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The Railway Man Paperback – 6 Jun 1996
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"What a great book. What a great man" (Harry Ritchie Daily Mail)
"Forget the grueling films, just read the brilliant books" (Independent)
"This beautiful, awkward book tells the story of a fine and awkward man. Here, I think, is an account that rises above mere timeliness and comes near to being a classic of autobiography" (Ian Jack Guardian)
"When I turned to the book, the complexity of Lomax's emotions came alive and burned off the page" (Independent)
"Of all the billions of words that have been written about the Second World War, with the exception of Churchill's Nobel Prize winning history, it is not an exaggeration to say there is no account of it more worth reading that this. Wistfully romantic, historically important, startling, horrifying and ultimately electrifyingly uplifting, The Railway Man is as indispensable as any book can be." (Tom Peck Independent)
Highly-anticipated film starring Colin Firth, Nicole Kidman and Jeremy Irvine (Warhorse) released January 2014See all Product description
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This book is a masterpiece of amateur self-analysis, a tale of tragic irony in which a self-confessed train spotter ends up building the Burma Railway.
Lomax is a beautifully understated writer, crafting each idea like a hand-made spare part for a steam locomotive. His powers of observation, developed over years of silently watching trains go by, drill into his own psyche to recognise the real Eric Lomax.
His expertise in identifying and remembering train trivia is counterpointed by his utter failure as a man, (which makes the book and which Hollywood corrupts). The brutal experience of Burma does nothing, at the time, to help him empathise wth others, and he returns to Britain a shell with only a tiny seed inside.
The book looks at that seed growing over many years, the years it took for him to recognise himself, and come to accept who he was. The fertiliser for this personal growth was what he thought was hatred for his Japanese torturers, and his need for revenge.
Instead of leading to violent clash, Lomax finally confronts one of them, and learns at last to express his feelings. He can empathise with another, he has become a Man, the Railway Man.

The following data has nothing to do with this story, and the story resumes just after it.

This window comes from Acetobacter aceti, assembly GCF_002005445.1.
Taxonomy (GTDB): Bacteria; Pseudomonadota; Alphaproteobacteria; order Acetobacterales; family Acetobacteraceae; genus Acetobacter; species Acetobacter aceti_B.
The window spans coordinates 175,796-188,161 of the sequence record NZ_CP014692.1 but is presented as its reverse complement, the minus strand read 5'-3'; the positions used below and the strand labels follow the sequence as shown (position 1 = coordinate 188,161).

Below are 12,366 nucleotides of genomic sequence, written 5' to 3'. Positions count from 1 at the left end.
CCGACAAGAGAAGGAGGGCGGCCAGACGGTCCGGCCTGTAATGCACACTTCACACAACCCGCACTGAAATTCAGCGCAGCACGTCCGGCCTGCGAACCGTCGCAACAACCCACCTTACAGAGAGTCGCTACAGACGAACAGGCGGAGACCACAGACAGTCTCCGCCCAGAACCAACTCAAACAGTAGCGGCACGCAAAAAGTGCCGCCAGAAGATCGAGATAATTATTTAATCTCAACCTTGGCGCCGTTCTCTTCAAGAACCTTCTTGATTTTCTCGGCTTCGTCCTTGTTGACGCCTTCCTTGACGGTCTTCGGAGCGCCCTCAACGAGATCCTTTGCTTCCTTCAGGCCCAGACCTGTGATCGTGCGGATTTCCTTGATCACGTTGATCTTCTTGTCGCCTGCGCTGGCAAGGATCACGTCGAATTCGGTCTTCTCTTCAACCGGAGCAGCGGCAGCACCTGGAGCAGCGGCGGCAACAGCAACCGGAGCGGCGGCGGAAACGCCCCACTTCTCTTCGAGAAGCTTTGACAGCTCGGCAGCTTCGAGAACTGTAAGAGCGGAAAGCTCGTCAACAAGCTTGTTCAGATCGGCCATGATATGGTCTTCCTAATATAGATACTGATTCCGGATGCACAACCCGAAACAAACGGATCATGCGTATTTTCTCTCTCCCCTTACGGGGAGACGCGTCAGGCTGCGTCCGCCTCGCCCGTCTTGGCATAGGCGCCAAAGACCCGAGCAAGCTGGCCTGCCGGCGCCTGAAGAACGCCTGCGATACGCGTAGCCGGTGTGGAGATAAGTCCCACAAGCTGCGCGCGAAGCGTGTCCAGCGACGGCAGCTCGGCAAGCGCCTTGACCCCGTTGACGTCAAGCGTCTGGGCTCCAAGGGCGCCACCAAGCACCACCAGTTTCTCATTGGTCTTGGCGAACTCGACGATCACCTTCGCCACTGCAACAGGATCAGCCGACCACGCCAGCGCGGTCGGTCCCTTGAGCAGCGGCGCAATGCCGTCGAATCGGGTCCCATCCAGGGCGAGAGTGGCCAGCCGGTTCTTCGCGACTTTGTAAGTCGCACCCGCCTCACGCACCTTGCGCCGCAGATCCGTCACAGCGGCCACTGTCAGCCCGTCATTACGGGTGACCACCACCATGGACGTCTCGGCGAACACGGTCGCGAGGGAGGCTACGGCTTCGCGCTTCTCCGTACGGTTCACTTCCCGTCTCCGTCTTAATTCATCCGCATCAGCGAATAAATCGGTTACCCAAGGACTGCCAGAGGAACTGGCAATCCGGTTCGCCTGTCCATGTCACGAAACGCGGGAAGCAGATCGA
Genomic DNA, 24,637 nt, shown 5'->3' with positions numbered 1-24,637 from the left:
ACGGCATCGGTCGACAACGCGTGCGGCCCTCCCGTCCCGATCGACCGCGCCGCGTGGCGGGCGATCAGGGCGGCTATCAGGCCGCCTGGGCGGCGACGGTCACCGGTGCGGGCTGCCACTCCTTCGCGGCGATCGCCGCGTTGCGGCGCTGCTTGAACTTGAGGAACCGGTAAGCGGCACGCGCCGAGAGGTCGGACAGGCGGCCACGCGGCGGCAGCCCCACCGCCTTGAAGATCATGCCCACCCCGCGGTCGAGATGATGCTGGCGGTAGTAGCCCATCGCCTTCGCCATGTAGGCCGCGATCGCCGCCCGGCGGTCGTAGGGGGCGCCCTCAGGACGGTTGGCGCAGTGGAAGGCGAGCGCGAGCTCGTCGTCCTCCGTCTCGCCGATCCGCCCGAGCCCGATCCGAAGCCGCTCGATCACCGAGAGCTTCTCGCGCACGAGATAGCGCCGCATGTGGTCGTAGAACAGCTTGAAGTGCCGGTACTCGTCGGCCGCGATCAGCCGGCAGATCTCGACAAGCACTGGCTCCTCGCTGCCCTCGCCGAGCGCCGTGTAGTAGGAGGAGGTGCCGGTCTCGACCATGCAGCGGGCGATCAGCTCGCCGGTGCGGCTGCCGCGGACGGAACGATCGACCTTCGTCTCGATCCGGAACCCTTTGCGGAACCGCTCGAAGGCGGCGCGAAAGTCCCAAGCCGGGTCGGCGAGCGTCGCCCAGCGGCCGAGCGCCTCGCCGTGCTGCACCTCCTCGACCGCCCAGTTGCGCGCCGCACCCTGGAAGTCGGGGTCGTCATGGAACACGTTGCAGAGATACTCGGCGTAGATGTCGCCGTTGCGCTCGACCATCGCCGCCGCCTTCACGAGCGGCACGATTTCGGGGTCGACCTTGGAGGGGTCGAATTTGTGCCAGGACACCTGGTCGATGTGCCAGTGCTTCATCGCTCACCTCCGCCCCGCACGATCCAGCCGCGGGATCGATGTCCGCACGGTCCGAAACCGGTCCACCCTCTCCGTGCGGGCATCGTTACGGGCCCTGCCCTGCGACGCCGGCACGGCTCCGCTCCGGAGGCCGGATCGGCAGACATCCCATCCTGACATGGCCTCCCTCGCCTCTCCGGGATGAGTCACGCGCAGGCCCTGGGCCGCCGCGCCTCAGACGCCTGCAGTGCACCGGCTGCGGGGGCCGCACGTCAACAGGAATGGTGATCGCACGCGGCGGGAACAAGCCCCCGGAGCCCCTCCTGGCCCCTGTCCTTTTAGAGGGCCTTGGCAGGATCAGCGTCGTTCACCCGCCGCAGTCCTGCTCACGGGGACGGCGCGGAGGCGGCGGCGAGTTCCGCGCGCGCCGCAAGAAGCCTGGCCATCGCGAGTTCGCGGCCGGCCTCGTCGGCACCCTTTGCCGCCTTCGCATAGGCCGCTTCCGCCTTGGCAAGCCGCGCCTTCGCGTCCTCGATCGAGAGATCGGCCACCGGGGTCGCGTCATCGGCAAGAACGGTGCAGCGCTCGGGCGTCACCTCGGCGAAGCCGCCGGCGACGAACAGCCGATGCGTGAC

The book really falls into three sections. In the first Lomax describes his lifelong love of railways and steam engines and his deployment in South East Asia in the Second World War. In the second he is captured by the Japanese, caught with an illicit home-made radio and brutally tortured and imprisoned in horrific conditions. In the final section of the book he describes the events which resulted in him travelling to Thailand to meet Takashi Nagase, the interpreter who had played a central part in his torture. Initially uncertain Lomax slowly comes to understand the enormous burden of guilt carried by Nagase and gradually comes to like him, call him a friend and, in a beautifully written piece of writing, to forgive him.
In this section of the book he describes how they had intended to make a documentary of this most difficult reunion, but that it was problematic to organise and that he ended up flying to Thailand in connection with a charity instead. This is odd because the documentary was certainly made which includes film of several of the events exactly as described in the book ("Enemy, My Friend?"). I feel Lomax is trying to downplay the role of the documentary, although he does refer briefly to the presence of a photographer. I'm not sure why this obvious discrepancy is not tackled head-on and it left me wondering.
Eric Lomax comes across as a fascinating, warm, intelligent and thoughtful person and his book was an emotional roller coaster. The incredible strength of character required to turn such justifiable hate into something which appears to be close to love is described in his typical understated stiff-upper-lip style - and is all the more powerful for it.
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